Two weeks after markets freaked out about Evergrande, only to completely forget that China’s property sector is about to be gripped by a major crisis, futures got dinged on Sunday night and Hong Kong stocks slumped the most in two weeks after shares in Evergrande and its property management unit were suspended from trading Monday in Hong Kong, as traders eyed a fresh debt test for the developer.
No reason was given for the halts Monday, with shares of another unit, China Evergrande New Energy Vehicle still trading in Hong Kong.
After Evergrande failed to make interest payments on two offshore bonds, uncertainty over Evergrande’s debt returned amid concerns if the company would also default on a dollar note maturing Oct. 3 issued at an initial amount of $260 million by an entity called Jumbo Fortune Enterprises and which is guaranteed by Evergrande. As the maturity is a Sunday, the effective due date is Monday. The issuer is a joint venture whose owners include Hengda Real Estate, Evergrande’s main onshore unit.
What is notable about the Jumbo Fortune note is that unlike the previous two non-payments which have a 30 day “cure” period, the Sunday maturity has no grace period and non-payment of bond principal would constitute a default, although as Bloomberg notes five business days would be allowed if failure to pay is down to administrative and technical error. Details of the guarantees weren’t broadly known as the note prospectus isn’t publicly available and the deal wasn’t listed on exchanges. Adding to the potential leeway is that Monday is a holiday in China.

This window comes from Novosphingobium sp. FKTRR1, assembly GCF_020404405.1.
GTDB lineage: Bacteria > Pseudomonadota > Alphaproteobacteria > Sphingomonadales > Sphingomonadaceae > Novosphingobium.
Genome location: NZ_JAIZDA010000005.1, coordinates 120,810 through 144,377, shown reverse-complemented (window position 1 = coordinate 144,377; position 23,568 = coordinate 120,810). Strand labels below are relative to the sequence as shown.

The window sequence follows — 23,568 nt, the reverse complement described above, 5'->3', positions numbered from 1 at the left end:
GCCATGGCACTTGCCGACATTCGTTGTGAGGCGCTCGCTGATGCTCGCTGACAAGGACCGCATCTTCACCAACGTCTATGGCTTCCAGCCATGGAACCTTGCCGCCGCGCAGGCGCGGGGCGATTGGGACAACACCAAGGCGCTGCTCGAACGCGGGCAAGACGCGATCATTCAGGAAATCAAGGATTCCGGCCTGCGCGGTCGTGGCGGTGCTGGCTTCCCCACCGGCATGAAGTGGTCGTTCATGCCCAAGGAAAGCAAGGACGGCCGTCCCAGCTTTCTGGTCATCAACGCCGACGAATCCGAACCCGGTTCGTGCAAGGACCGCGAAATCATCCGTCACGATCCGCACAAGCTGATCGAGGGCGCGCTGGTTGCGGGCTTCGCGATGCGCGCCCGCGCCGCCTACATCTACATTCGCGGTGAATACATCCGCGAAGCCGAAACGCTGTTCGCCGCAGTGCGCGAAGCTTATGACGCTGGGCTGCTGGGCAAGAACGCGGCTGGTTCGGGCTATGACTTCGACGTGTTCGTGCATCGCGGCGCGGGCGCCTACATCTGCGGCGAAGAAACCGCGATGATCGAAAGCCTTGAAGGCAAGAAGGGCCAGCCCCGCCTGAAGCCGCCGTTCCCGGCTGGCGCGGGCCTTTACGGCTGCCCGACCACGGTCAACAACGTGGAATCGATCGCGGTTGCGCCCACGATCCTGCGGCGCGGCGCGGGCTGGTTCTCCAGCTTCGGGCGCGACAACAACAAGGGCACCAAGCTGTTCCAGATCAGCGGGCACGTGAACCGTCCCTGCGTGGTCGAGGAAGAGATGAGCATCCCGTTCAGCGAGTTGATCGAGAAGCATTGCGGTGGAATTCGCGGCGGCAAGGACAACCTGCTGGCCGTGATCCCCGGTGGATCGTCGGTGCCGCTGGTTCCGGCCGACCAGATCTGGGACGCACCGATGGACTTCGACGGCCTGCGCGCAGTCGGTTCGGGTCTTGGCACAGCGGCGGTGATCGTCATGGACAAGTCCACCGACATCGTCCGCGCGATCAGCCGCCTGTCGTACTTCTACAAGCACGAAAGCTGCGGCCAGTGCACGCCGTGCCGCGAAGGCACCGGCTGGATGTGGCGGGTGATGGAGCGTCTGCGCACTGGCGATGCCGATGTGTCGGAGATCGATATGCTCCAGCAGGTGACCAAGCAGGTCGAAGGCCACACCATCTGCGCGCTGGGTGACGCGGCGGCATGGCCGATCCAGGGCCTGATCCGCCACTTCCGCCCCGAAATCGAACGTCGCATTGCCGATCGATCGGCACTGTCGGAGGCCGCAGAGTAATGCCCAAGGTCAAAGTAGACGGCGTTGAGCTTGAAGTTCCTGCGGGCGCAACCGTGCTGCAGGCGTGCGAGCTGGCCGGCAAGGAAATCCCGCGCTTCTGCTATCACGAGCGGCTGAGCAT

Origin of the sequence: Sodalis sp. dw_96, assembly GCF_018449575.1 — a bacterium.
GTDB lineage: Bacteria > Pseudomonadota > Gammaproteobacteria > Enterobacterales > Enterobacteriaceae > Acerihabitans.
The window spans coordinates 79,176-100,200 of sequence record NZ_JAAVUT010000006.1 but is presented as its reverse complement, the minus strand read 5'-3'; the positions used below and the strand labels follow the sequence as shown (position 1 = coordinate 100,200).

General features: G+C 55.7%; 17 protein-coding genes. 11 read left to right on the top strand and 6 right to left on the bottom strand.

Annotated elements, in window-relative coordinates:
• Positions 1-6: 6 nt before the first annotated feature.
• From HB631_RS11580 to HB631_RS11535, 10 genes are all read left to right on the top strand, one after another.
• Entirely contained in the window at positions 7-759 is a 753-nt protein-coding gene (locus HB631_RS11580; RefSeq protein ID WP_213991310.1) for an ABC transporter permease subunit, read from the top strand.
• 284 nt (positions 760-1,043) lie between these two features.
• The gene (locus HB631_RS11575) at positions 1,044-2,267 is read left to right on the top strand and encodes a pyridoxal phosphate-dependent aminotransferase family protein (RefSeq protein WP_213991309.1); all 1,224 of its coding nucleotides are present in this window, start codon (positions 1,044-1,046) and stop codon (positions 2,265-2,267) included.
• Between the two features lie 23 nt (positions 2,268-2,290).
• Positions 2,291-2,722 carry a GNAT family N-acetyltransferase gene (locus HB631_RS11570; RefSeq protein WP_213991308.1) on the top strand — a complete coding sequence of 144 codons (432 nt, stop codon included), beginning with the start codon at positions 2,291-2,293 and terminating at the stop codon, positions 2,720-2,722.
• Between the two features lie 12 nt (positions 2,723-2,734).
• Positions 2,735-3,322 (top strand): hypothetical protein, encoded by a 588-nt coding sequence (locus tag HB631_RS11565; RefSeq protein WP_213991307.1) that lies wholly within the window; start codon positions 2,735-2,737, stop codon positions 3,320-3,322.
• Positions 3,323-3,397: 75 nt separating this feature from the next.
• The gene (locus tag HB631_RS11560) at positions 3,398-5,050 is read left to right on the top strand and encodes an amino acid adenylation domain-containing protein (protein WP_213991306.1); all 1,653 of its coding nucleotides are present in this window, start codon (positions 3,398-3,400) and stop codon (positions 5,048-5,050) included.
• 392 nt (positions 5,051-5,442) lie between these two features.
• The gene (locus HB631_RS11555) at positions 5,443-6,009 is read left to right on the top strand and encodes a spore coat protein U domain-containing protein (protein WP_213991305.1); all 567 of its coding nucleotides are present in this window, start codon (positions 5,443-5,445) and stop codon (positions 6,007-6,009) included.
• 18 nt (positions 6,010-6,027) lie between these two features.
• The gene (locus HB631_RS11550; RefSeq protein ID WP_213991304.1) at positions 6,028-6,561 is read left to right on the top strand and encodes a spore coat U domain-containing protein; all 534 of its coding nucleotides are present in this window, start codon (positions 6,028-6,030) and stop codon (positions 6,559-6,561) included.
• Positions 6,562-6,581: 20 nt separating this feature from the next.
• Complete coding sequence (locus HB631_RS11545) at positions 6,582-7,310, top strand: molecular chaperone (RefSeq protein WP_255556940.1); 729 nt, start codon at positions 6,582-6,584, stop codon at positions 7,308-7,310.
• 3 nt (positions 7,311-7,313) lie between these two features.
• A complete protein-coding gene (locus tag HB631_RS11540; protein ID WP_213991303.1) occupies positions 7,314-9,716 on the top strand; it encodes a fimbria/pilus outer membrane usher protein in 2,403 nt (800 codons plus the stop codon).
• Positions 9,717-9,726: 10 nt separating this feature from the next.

The news of the suspension sent S&P futures in the red after earlier gains, with Japan’s Topix also reversing an early gain…
… and sent Hong Kong’s Hang Seng falling as much as 2.7%, the most in two weeks, as shares of pharmaceutical and tech companies slide. Following the Merck news, Wuxi Biologics slumped as much as 8.1%, the most since Aug. 20, while CSPC Pharmaceutical tumbles as much as 7.1% In tech land, the Hang Seng Tech Index extended its fall to 2.6%; Ping An Healthcare and Alibaba Health drag it lower, declining at least 6% each
The Evergrande suspension also hammered cryptos although why anyone, beyond a handful of confused algos, would sell here when China can no longer ban bitcoin and its peers having already banned it about 17 times.
Yet as nervous algos were once again googling Evergrande, it appears that China was already taking active steps at ringfencing the coming default, with Caillan reporting that Hopson Development – which is also halted in HK this morning – was set to acquire a 51% stake in Evergrande Property Services for more than HK$40b, a template for what future piecemeal (forced) bailouts of the insolvent property developer will look like.